All of which has recently led me to wonder if the balance we require in order to live well under the shadow of death would be helped or hindered by our knowing the exact date and time we're going to die. Even as I write these words, the notion that I'm going to die myself has faded back into intellectual understanding only, from a full three dimensions into at most two (no doubt because I currently feel well—if an unexplained symptom suddenly appeared, I strongly suspect I'd be thrust immediately back into great anxiety), so my ability to imagine how I might react to such knowledge will remain a theoretical, intellectual exercise only (given also, of course, that no such knowledge is possible).
But what I imagine is this: psychologically, we put off thinking about the events of the future quite well. So knowing my death would occur on January 7, 2047, for example, might not instill me with fear (given that such a date feels quite far off), but its concreteness might very well "save" me as Yalom proposes (encouraging me to live as I feel I should, true to myself, whatever that may mean). On the other hand, were I to learn my death is coming on September 3, 2014—well, that feels more like a diagnosis of cancer, like a death sentence. That knowledge, I think, I'd do better without.
Then again, I'm not certain about that either. Some patients of mine who've been handed real death sentences—not knowing the exact date they would die but knowing it wouldn't likely be far beyond six to twelve months—have grappled with this knowledge and somehow emerged at a place of acceptance. On the other hand, such people are the rare exception.
As long as I'm speculating along impossible lines, I wonder if the best of all possible worlds would be this: to gain certain knowledge—certain belief—of the exact day of our demise as long as it lay sufficiently far away enough in the future to motivate us to live wisely and well and true to ourselves, and the closer we came to the date, the less well we'd remember it at all, until not only the knowledge of it but even the memory of ever having ever known it faded completely away from our awareness just before the point at which knowing it would cause our reaction to shift from living more happily to living more miserably.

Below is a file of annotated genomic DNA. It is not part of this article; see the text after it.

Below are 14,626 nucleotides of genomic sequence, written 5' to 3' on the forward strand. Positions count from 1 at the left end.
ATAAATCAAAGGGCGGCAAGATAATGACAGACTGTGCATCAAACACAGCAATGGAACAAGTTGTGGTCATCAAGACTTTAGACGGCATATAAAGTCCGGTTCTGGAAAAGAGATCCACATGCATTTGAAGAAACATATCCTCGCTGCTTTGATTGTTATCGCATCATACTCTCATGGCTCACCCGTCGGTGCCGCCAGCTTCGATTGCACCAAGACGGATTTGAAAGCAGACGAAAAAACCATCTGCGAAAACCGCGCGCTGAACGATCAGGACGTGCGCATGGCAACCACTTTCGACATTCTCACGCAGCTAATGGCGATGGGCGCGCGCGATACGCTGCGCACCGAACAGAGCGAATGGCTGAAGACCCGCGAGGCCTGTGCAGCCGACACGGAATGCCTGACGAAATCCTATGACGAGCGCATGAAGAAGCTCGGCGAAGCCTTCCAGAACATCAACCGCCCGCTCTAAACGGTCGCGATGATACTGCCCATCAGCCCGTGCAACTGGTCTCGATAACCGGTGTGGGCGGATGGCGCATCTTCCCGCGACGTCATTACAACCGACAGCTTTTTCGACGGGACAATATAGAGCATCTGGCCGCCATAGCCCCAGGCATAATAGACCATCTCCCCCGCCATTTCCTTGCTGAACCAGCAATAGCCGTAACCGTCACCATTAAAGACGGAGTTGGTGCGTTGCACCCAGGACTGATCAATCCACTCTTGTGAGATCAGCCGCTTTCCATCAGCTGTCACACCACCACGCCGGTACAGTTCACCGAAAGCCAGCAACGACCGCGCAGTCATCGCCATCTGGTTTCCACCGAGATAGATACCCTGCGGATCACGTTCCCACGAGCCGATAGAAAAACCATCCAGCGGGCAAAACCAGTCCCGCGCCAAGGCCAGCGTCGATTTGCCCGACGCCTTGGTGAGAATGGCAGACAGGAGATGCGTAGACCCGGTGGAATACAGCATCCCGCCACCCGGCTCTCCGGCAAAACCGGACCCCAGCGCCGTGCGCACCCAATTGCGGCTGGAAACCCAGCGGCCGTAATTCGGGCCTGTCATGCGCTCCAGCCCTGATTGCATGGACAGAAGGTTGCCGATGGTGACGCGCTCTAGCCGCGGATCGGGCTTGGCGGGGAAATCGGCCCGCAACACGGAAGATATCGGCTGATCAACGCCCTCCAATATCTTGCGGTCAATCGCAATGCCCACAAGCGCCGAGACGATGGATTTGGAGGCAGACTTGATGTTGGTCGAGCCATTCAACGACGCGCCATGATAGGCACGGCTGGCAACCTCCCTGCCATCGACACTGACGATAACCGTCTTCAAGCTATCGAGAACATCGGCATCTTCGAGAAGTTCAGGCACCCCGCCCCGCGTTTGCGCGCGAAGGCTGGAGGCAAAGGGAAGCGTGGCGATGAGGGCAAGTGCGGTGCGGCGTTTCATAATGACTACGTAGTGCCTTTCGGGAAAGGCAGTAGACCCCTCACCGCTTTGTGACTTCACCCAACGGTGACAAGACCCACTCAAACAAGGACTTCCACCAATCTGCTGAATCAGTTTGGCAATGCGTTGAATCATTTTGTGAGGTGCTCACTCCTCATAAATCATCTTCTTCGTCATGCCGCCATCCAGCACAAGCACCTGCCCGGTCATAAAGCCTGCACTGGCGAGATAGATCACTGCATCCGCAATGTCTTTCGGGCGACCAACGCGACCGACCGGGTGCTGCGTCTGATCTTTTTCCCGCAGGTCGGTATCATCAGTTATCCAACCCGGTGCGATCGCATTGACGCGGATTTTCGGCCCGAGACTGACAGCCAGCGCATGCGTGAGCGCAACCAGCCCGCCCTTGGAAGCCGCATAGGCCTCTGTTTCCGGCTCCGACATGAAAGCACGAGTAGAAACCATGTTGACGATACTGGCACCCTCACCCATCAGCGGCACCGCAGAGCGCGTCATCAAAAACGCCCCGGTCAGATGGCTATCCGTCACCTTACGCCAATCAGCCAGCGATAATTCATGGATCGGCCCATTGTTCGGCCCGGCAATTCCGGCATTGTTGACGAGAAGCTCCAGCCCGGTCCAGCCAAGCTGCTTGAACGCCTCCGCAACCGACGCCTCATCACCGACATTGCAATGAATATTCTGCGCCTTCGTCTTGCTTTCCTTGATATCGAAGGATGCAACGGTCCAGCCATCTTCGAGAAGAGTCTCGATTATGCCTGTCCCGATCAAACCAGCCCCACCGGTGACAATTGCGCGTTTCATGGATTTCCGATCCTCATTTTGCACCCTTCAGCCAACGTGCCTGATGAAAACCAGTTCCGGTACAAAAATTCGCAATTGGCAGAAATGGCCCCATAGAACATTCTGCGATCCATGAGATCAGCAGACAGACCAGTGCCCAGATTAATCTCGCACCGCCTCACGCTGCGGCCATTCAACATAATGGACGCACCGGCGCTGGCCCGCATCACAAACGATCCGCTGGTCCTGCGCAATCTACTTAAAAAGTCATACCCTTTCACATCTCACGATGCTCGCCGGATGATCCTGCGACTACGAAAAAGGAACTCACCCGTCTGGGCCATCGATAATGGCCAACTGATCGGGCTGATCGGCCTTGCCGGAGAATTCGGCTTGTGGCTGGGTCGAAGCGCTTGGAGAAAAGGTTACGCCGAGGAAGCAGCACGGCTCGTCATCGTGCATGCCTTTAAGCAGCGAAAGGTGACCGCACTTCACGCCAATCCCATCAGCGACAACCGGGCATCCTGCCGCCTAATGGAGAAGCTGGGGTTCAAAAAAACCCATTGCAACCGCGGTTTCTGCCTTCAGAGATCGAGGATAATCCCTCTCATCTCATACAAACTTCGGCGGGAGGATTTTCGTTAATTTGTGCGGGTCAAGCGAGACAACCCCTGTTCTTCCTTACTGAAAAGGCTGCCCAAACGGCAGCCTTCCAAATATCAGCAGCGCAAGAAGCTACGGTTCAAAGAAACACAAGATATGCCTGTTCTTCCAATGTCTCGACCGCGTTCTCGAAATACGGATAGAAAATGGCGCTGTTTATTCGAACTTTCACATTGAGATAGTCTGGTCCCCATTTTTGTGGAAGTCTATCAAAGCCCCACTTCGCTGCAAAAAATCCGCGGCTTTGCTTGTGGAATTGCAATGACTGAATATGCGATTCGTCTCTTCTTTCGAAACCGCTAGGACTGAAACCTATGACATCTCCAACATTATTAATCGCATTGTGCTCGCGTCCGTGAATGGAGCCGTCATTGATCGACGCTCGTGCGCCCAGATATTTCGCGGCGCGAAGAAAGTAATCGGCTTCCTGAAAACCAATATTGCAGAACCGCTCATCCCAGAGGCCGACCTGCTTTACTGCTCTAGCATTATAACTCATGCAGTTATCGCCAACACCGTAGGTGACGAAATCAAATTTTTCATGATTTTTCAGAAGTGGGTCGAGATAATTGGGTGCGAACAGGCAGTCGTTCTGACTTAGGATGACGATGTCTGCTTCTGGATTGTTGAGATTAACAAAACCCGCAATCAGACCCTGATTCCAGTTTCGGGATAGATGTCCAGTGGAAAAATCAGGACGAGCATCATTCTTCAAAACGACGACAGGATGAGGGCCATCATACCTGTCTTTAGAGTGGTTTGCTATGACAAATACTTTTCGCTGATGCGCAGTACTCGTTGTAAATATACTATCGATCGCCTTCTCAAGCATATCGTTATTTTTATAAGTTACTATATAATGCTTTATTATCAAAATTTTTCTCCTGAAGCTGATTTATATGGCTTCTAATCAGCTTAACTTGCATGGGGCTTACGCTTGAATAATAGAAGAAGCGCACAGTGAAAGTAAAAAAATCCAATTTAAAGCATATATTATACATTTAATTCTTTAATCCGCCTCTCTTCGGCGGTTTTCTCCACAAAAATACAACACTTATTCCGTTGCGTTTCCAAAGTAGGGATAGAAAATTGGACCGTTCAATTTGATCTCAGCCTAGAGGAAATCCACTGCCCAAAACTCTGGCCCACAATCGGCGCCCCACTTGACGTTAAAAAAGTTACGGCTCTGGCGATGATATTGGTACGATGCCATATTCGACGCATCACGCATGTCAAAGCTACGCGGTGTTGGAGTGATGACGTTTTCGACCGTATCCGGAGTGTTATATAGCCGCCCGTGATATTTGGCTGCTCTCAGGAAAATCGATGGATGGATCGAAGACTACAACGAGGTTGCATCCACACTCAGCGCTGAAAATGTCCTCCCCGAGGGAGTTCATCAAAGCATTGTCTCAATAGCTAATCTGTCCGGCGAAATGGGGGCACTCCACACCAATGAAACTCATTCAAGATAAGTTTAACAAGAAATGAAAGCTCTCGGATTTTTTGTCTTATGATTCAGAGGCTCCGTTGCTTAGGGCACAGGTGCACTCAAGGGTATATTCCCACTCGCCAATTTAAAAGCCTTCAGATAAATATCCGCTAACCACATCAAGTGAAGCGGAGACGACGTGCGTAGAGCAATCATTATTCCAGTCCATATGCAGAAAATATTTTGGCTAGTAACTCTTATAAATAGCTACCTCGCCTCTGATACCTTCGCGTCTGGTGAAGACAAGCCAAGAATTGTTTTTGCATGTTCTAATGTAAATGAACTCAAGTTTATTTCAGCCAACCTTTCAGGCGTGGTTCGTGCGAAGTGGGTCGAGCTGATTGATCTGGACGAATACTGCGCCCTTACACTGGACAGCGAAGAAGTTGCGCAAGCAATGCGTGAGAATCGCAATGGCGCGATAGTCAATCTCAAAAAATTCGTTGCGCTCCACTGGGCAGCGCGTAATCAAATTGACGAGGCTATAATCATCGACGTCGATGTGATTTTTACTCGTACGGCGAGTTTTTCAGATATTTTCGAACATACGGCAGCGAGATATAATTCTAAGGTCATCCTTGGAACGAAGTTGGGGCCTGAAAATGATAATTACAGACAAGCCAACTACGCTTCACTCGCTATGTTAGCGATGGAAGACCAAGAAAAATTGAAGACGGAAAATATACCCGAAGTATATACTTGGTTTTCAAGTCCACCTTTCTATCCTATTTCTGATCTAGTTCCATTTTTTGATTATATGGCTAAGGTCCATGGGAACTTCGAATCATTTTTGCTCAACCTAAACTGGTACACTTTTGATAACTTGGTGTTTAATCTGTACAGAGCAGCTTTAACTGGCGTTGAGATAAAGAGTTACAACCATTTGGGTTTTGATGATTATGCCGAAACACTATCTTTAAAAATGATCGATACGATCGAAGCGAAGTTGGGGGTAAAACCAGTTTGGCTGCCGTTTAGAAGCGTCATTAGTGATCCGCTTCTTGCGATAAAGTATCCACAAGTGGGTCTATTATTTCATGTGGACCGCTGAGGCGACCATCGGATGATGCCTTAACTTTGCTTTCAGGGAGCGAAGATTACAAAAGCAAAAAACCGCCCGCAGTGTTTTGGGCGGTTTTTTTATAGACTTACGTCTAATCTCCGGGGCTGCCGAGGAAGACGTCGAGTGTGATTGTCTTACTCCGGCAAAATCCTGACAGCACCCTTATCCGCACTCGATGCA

The value of these musings isn't, of course, that any of this is possible, but that imagining how we might react to knowing the exact date we're destined to die might help us unmask how we really feel about death, whether it's as we think we feel, or something different.
It's worth knowing, I think. Motivations and feelings that remain unconscious hide from our best judgments about them. Much pathology results from thoughts and feelings not thoroughly understood on a conscious level, and death looms large as an issue for everyone. It seems to me much might be gained not so much from thinking about death itself but from examining our reactions to it, from setting aside what we presume we feel about it and trying to design thought experiments like the one in this post that provoke reactions that then shed light on the truth about how we actually do.
If you enjoyed this post, please feel free to visit Dr. Lickerman's home page, Happiness in this World.